As a sad consequence, it’s hard to approach The Soul Man with any sort of enthusiasm, especially given the character they’re spinning off—Boyce “The Voice” Ballentine—isn’t even an established character from any of these shows, but a bit player introduced in Hot In Cleveland’s penultimate season two episode as a marriage counselor to Betty White’s Elka. True, the show could go worse than trying to absorb some of the power that is Betty White, but the connection here is flimsy at best, and I doubt few people will be tuning into this show based that one appearance.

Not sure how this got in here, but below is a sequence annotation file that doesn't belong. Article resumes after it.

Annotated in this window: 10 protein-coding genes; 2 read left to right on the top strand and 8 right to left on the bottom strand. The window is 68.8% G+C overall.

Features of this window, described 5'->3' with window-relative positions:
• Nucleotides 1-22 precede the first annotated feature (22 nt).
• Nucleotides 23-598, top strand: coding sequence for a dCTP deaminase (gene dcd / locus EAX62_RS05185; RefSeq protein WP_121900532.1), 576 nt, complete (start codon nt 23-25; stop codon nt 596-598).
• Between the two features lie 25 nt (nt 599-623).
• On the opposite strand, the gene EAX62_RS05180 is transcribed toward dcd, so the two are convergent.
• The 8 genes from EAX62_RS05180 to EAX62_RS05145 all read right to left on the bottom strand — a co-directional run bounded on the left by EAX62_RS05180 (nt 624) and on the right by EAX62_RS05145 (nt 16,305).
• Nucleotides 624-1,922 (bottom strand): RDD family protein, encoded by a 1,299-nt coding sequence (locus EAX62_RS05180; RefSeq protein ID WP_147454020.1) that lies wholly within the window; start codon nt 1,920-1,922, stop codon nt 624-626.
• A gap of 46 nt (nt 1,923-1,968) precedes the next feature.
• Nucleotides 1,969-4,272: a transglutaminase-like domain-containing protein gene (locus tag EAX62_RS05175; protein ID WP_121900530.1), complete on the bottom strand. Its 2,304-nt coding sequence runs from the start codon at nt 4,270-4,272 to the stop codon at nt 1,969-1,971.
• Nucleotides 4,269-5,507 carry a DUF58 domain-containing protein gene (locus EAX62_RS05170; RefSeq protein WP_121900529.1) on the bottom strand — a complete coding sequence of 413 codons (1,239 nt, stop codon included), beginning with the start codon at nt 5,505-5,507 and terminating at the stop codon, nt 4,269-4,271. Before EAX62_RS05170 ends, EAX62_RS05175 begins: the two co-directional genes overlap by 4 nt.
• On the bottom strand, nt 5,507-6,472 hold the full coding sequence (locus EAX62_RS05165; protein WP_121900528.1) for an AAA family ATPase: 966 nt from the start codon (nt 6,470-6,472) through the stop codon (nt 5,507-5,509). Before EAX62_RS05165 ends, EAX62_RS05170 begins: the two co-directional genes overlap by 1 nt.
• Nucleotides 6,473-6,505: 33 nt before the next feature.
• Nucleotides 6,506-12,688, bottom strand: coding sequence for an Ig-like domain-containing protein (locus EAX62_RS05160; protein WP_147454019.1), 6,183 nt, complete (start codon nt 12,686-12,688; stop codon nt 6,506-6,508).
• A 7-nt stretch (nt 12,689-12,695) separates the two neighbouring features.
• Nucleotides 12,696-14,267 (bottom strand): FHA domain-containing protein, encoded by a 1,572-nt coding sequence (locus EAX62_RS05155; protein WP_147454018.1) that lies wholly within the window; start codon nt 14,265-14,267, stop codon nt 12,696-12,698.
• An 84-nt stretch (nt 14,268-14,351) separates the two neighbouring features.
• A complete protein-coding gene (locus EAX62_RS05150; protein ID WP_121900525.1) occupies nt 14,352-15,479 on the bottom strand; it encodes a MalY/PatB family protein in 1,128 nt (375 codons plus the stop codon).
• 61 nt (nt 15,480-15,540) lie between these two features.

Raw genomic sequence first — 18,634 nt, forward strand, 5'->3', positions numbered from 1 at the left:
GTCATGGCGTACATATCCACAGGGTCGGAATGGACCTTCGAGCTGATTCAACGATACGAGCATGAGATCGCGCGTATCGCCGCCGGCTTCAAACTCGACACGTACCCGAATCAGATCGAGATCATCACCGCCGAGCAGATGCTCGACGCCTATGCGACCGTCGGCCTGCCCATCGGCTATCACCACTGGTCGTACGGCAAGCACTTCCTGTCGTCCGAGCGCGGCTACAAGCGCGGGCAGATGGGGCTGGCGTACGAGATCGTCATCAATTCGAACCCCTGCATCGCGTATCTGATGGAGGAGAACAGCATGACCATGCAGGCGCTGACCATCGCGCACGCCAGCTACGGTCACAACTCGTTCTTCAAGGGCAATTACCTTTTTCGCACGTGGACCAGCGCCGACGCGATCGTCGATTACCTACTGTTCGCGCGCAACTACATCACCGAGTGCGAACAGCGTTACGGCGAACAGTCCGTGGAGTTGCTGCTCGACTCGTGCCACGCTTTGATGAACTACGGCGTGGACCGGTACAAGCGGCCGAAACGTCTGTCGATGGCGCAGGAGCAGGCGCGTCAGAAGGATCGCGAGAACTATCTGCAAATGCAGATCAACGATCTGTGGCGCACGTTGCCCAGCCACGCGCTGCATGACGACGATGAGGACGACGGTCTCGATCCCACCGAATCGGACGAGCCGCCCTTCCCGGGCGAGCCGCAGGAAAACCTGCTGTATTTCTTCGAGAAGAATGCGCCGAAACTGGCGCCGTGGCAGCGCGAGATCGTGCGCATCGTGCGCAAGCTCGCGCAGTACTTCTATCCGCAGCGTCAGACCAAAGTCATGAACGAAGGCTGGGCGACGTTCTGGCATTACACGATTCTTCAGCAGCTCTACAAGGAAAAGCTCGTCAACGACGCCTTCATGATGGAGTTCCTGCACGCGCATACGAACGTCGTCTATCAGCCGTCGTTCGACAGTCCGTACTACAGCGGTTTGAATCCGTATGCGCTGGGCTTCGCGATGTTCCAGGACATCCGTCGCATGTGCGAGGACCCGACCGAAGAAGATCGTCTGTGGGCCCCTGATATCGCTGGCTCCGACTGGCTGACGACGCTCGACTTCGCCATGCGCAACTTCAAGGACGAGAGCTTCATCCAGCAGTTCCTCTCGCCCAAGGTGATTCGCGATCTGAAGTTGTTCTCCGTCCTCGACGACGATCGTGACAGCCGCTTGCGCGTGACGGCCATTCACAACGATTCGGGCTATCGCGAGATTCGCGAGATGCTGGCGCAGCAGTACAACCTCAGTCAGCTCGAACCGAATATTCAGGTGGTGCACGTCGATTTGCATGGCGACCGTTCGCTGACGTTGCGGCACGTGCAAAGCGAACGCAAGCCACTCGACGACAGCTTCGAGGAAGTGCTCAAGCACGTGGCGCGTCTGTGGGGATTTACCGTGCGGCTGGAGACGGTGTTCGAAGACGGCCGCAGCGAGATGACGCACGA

So leaving that connection aside, what is there to The Soul Man? Well, the premise of the show fits with the fish out of water scenario that most other TV Land originals have followed. Boyce, played by Cedric The Entertainer, is a former R&B singer known for his double platinum hit “Sex Wichoo,” who’s made the decision to leave the performing life and take up the family calling of becoming a minister. The decision hasn’t sat well with his wife Lolli (Niecy Nash, best known as Deputy Williams from Reno 911!) or his daughter Lyric (Jazz Raycole), who are used to being in the spotlight and now have to play nice with a judgmental congregation.